Frequently asked questions

What is the best age to tell my children about their genetic cancer risk?

There is not one particular age at which is best to tell children about the genetic cancer risk in the family. Rather, it may be helpful to consider what are the reasons you are considering communicating such information with children and whether you and your child are ready for that conversation. Further information that may help you in considering the timing of a conversation can be found here.


Is it up to me to inform all my relatives who are at risk?

As genetic cancer risk affects blood related family members, it is important to share the information as widely as possible, even in circumstances where parents of family members have died (irrespective of whether this was due to cancer or not). Communicating is much like any other task, many hands make light work so you may want to consider who else can help you get the word out in your family. Tips for sharing information with your family members can be found here.

Can anyone in my family speak to a genetic counsellor? Do they need a doctors (GP) referral?

If there is a known genetic cancer risk in your family is best to speak with a local doctor first as many services will require a referral from a local doctor in order to make an appointment. It is helpful that your local doctor includes information about what the cancer gene involved in your family is, in which relative it has been identified and the name of the clinic they were tested (if known).

You do not need a referral before contacting a genetics service to ask some preliminary questions, obtain more information about referral requirements or to find out where your local genetics service might be. For more information about this see here.

What should I do if I have a family history of cancer?

If you have a family history of cancer it is important to gather as much information as you can about the family history, such as who has had cancer, what type and what age they were diagnosed with cancer. We would then recommend you share that information with your local doctor (GP) who can assess both your cancer risk and whether you need a referral to a specialist genetics clinic.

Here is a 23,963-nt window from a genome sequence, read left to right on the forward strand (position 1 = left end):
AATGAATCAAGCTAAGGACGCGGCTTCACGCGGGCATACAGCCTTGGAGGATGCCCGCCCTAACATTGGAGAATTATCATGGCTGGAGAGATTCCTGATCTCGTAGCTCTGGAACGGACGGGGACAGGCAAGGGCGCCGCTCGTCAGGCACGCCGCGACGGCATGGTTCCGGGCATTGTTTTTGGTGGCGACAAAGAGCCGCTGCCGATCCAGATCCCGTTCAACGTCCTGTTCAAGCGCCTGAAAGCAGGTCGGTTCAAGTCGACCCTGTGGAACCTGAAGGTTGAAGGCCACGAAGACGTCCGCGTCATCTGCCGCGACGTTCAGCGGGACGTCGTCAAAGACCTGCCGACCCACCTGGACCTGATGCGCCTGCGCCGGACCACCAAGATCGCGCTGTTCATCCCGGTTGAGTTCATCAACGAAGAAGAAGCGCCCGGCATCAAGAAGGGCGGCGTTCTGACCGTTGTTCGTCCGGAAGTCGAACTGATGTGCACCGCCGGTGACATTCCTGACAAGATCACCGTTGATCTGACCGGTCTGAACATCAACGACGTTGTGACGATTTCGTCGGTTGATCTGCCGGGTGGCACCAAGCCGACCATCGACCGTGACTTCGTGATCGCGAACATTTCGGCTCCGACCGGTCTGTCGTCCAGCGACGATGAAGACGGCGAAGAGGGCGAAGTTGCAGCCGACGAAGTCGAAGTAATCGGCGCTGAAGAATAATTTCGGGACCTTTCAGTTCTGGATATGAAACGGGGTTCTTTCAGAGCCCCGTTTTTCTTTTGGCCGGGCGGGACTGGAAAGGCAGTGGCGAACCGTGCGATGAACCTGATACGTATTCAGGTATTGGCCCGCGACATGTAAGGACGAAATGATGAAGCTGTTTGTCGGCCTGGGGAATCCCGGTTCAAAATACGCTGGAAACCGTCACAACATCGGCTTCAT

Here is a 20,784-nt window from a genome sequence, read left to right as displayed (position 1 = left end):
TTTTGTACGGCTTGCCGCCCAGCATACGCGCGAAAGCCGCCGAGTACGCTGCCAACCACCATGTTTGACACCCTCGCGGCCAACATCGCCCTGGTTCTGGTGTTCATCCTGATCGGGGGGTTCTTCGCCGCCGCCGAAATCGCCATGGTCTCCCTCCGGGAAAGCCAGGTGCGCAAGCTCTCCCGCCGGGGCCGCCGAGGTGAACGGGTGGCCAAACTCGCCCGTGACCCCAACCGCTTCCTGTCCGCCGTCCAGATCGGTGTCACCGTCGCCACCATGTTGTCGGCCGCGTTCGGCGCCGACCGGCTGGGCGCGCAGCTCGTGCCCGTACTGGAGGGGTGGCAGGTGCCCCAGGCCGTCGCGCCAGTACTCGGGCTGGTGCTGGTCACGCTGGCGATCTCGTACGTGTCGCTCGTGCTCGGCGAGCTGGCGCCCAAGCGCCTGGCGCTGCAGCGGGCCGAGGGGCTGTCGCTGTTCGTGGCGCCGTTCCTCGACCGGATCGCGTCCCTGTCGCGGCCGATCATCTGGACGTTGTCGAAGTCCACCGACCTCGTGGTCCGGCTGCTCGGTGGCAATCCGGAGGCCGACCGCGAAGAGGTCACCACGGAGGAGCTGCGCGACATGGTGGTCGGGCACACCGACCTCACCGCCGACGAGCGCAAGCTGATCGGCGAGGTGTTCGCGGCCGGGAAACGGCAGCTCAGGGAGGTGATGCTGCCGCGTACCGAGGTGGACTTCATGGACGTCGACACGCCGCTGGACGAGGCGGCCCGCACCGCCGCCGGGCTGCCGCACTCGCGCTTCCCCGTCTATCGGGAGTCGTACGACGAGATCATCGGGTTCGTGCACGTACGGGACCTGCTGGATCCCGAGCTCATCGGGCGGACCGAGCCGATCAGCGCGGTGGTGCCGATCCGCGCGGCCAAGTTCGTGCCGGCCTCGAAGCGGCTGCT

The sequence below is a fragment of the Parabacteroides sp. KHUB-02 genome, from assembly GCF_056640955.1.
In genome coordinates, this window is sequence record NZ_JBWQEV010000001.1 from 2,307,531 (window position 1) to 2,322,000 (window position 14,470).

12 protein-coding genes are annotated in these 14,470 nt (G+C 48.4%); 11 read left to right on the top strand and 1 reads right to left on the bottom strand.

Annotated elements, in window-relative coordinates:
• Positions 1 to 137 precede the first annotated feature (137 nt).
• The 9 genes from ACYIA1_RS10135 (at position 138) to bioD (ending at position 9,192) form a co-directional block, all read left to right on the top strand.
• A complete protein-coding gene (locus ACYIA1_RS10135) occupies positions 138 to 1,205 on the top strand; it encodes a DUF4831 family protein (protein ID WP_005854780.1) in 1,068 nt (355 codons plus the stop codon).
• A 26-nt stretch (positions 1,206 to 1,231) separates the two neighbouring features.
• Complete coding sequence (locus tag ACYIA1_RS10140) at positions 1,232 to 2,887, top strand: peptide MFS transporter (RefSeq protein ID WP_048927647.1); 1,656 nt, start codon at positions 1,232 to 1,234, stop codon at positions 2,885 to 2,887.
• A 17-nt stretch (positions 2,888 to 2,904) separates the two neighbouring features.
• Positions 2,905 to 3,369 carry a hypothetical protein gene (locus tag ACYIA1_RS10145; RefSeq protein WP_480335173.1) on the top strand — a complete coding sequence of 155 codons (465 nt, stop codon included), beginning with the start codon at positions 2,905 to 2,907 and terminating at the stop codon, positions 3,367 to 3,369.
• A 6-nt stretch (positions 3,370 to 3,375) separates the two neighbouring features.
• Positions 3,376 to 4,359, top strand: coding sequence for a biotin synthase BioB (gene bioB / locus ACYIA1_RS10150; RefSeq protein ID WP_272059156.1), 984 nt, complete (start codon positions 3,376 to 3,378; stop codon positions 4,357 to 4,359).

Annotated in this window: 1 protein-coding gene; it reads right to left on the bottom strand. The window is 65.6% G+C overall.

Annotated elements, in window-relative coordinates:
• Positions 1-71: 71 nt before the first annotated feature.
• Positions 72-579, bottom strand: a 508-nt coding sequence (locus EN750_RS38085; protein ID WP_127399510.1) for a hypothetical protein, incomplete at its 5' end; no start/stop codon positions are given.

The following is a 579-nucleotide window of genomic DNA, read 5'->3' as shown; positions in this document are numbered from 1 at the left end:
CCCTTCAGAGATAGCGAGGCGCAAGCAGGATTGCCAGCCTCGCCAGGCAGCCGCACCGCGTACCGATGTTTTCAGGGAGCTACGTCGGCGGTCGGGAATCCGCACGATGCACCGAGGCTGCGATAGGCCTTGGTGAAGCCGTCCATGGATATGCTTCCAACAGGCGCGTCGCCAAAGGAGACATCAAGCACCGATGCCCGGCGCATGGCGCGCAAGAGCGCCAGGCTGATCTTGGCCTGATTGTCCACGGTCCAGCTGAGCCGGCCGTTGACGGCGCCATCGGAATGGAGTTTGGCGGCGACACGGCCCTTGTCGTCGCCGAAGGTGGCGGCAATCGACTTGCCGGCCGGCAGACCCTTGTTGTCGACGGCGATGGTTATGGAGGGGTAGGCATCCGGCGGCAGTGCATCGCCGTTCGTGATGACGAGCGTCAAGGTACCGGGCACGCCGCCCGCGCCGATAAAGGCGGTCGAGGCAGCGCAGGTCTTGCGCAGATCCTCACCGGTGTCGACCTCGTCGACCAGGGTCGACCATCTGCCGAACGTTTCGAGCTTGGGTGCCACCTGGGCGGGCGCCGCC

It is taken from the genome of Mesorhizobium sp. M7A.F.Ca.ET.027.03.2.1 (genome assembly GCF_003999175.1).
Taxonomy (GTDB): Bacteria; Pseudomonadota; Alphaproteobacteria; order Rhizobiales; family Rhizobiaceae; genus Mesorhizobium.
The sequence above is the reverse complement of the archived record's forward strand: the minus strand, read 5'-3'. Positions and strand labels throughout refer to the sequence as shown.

Is it better to discuss the risk as a family or individually?

Every family is different; in some situations, it may be appropriate to share genetic risk information with a group of family members at the one time but in other situations telling family members individually is a better approach. It can be helpful to consider how you think the person/s might respond and whether they would feel more comfortable to learn this information in front of others. If you do opt to tell a group of family members, at the same time it can be helpful to keep the information general and provide something written with details of where to get more information either from you or an expert. That way your relatives can follow up at their own pace.

What if family members do not want to know?

Not everyone will want to know about their cancer genetic risk. It is important you are respectful of your family member’s decision even if you don’t agree or understand it. You may suggest that they can contact you again and/or provide something written so they know where to access information if they change their mind in the future.

Does my family member have to have a genetic test?

No, it is important your family members are aware there is information they can access relating to genetic cancer risk, but the decision to have a genetic test and when to do so it a deeply personal decision. Genetic services are designed to support a person to arrive at a decision about genetic testing that it is best for them.

I don’t want to be the bearer of bad news, what should I do?

Sharing genetic risk information can be daunting. However, many cases people who receive genetic risk information value the opportunity to know. Sharing genetic risk information allows family members to know what health risks they may face and how they can manage these risks to either find cancer early or reduce their risk. Focusing on the benefits of sharing information and who can help you to do this can sometimes help the task feel less daunting. If you are feeling overwhelmed it may be useful to seek help from a genetic counsellor, health professional or trusted friend/family member.